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Emergency department crowding in Singapore: insights from a systems thinking approach

Emergency department crowding in Singapore: insights from a systems thinking approach
Emergency department crowding in Singapore: insights from a systems thinking approach
Objectives: Emergency Department crowding is a serious and international health care problem that seems to be resistant to most well intended but often reductionist policy approaches. In this study, we examine Emergency Department crowding in Singapore from a systems thinking perspective using causal loop diagramming to visualize the systemic structure underlying this complex phenomenon. Furthermore, we evaluate the relative impact of three different policies in reducing Emergency Department crowding in Singapore: introduction of geriatric emergency medicine, expansion of emergency medicine training, and implementation of enhanced primary care.

Methods: The construction of the qualitative causal loop diagram is based on consultations with Emergency Department experts, direct observation, and a thorough literature review. For the purpose of policy analysis, a novel approach, the path analysis, is applied.

Results: The path analysis revealed that both the introduction of geriatric emergency medicine and the expansion of emergency medicine training may be associated with undesirable consequences contributing to Emergency Department crowding. In contrast, enhancing primary care was found to be germane in reducing Emergency Department crowding; in addition, it has apparently no negative side effects, considering the boundary of the model created.

Conclusion: Causal loop diagramming was a powerful tool for eliciting the systemic structure of Emergency Department crowding in Singapore. Additionally, the developed model was valuable in testing different policy options.
2050-3121
1-10
Schoenenberger, Lukas K.
fa7905ca-61d6-42d1-9440-ee5cf9cc4a2a
Bayer, Steffen
28979328-d6fa-4eb7-b6de-9ef97f8e8e97
Ansah, John P.
b75fc1e9-200f-4333-95d0-75c8af42fe35
Matchar, David B.
d93302f6-c585-4c64-a58d-c6d63264f928
Mohanavalli, Rajagopal L.
fc245f3c-994c-4fa6-b3e8-6e0c9ee2d2b2
Lam, Sean S.W.
b03081e1-e179-41fe-89aa-cf631284ed0a
Ong, Marcus E.H.
78d1dd4e-7b2e-4437-aeb0-880892d9b83f
Schoenenberger, Lukas K.
fa7905ca-61d6-42d1-9440-ee5cf9cc4a2a
Bayer, Steffen
28979328-d6fa-4eb7-b6de-9ef97f8e8e97
Ansah, John P.
b75fc1e9-200f-4333-95d0-75c8af42fe35
Matchar, David B.
d93302f6-c585-4c64-a58d-c6d63264f928
Mohanavalli, Rajagopal L.
fc245f3c-994c-4fa6-b3e8-6e0c9ee2d2b2
Lam, Sean S.W.
b03081e1-e179-41fe-89aa-cf631284ed0a
Ong, Marcus E.H.
78d1dd4e-7b2e-4437-aeb0-880892d9b83f

Schoenenberger, Lukas K., Bayer, Steffen, Ansah, John P., Matchar, David B., Mohanavalli, Rajagopal L., Lam, Sean S.W. and Ong, Marcus E.H. (2016) Emergency department crowding in Singapore: insights from a systems thinking approach. Sage Open Medicine, 4, 1-10. (doi:10.1177/2050312116671953).

Record type: Article

Abstract

Objectives: Emergency Department crowding is a serious and international health care problem that seems to be resistant to most well intended but often reductionist policy approaches. In this study, we examine Emergency Department crowding in Singapore from a systems thinking perspective using causal loop diagramming to visualize the systemic structure underlying this complex phenomenon. Furthermore, we evaluate the relative impact of three different policies in reducing Emergency Department crowding in Singapore: introduction of geriatric emergency medicine, expansion of emergency medicine training, and implementation of enhanced primary care.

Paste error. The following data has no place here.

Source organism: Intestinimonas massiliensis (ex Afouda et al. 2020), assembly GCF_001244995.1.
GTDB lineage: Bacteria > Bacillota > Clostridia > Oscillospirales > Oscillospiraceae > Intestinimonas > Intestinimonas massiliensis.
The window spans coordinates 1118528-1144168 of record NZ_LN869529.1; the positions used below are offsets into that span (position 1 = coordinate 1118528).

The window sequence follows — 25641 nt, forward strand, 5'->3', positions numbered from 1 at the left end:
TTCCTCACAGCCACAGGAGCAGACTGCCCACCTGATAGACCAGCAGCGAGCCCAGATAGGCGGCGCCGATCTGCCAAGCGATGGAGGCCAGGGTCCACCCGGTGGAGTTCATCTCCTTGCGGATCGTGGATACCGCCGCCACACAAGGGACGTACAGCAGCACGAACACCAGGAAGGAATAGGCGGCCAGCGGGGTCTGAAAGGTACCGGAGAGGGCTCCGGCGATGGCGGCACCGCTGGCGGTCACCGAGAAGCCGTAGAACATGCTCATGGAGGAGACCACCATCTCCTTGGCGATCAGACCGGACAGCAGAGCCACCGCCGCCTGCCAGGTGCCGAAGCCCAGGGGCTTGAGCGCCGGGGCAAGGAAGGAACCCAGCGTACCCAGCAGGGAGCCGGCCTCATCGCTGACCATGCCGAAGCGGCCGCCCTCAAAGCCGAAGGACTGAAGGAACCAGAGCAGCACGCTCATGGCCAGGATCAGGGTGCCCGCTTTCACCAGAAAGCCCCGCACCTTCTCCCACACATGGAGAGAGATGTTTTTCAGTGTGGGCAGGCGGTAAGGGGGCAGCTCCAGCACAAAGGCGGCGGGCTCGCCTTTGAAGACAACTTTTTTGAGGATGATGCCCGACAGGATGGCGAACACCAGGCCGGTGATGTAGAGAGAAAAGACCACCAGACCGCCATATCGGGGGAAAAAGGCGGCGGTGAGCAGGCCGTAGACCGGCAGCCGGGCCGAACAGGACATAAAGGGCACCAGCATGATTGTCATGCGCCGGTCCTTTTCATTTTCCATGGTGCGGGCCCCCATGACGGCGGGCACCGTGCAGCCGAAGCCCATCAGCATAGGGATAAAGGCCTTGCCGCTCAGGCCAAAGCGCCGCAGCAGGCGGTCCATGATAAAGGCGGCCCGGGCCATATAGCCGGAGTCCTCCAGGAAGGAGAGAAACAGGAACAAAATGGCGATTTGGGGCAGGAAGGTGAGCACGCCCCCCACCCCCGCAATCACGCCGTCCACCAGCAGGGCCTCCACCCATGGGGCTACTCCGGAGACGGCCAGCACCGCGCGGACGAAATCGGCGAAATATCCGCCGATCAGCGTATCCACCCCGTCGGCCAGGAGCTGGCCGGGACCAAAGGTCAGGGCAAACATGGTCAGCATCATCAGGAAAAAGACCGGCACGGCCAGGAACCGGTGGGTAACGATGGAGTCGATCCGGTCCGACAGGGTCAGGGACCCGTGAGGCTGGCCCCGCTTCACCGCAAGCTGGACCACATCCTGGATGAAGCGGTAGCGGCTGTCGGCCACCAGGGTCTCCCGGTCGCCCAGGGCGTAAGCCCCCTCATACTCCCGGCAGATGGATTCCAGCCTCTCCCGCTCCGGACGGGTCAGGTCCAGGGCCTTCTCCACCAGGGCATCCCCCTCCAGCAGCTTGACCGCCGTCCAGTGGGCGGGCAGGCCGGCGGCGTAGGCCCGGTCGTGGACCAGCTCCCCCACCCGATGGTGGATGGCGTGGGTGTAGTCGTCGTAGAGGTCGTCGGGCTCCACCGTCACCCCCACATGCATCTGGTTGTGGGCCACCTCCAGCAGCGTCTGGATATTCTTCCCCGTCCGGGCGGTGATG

Methods: The construction of the qualitative causal loop diagram is based on consultations with Emergency Department experts, direct observation, and a thorough literature review. For the purpose of policy analysis, a novel approach, the path analysis, is applied.

Results: The path analysis revealed that both the introduction of geriatric emergency medicine and the expansion of emergency medicine training may be associated with undesirable consequences contributing to Emergency Department crowding. In contrast, enhancing primary care was found to be germane in reducing Emergency Department crowding; in addition, it has apparently no negative side effects, considering the boundary of the model created.

Conclusion: Causal loop diagramming was a powerful tool for eliciting the systemic structure of Emergency Department crowding in Singapore. Additionally, the developed model was valuable in testing different policy options.

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2050312116671953 - Version of Record
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More information

Accepted/In Press date: 22 August 2016
e-pub ahead of print date: 4 October 2016
Published date: 25 November 2016
Additional Information: doi: 10.1177/2050312116671953
Organisations: Decision Analytics & Risk

Identifiers

Local EPrints ID: 411001
URI: https://eprints.soton.ac.uk/id/eprint/411001
ISSN: 2050-3121
PURE UUID: 2cda2050-ad97-41a5-a109-b6c531f37c2a

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Date deposited: 13 Jun 2017 16:31
Last modified: 13 Mar 2019 19:47

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